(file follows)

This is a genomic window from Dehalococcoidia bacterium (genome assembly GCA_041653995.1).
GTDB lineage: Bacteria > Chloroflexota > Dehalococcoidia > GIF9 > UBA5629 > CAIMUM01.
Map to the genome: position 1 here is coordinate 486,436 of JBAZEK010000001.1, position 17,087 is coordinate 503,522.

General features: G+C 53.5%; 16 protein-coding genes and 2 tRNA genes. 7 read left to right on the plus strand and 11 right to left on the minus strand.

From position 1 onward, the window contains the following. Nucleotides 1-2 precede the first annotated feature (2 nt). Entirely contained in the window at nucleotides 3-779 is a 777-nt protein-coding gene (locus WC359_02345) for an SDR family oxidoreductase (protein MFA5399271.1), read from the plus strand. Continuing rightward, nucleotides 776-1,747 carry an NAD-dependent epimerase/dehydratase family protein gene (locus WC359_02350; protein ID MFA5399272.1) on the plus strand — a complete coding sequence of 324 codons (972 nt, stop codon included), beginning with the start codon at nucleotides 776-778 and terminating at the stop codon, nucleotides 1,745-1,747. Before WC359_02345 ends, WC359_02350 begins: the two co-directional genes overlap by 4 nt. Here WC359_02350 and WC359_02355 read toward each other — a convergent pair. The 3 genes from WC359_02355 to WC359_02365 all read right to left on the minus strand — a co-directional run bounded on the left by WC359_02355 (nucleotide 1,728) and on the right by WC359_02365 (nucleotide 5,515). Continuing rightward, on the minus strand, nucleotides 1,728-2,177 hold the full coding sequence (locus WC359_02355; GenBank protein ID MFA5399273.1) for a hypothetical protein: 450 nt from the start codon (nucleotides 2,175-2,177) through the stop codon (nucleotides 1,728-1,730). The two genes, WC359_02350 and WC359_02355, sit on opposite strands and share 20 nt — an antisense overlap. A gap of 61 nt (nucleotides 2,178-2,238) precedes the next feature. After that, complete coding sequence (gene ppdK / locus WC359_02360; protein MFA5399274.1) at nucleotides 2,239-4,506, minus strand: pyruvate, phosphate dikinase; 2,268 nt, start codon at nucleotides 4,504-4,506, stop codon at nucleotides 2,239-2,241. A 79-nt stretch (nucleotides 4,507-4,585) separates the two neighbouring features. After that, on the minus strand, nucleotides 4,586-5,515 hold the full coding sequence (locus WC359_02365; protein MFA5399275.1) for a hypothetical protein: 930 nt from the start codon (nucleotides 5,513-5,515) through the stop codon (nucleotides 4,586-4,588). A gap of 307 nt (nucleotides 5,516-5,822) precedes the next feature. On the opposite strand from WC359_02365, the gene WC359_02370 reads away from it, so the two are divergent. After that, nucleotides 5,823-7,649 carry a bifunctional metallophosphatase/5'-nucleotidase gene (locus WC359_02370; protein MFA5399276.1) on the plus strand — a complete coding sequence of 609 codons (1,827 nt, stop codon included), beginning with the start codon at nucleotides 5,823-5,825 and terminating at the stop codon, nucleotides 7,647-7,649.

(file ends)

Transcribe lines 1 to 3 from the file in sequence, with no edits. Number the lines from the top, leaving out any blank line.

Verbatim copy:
This is a genomic window from Dehalococcoidia bacterium (genome assembly GCA_041653995.1).
GTDB lineage: Bacteria > Chloroflexota > Dehalococcoidia > GIF9 > UBA5629 > CAIMUM01.
Map to the genome: position 1 here is coordinate 486,436 of JBAZEK010000001.1, position 17,087 is coordinate 503,522.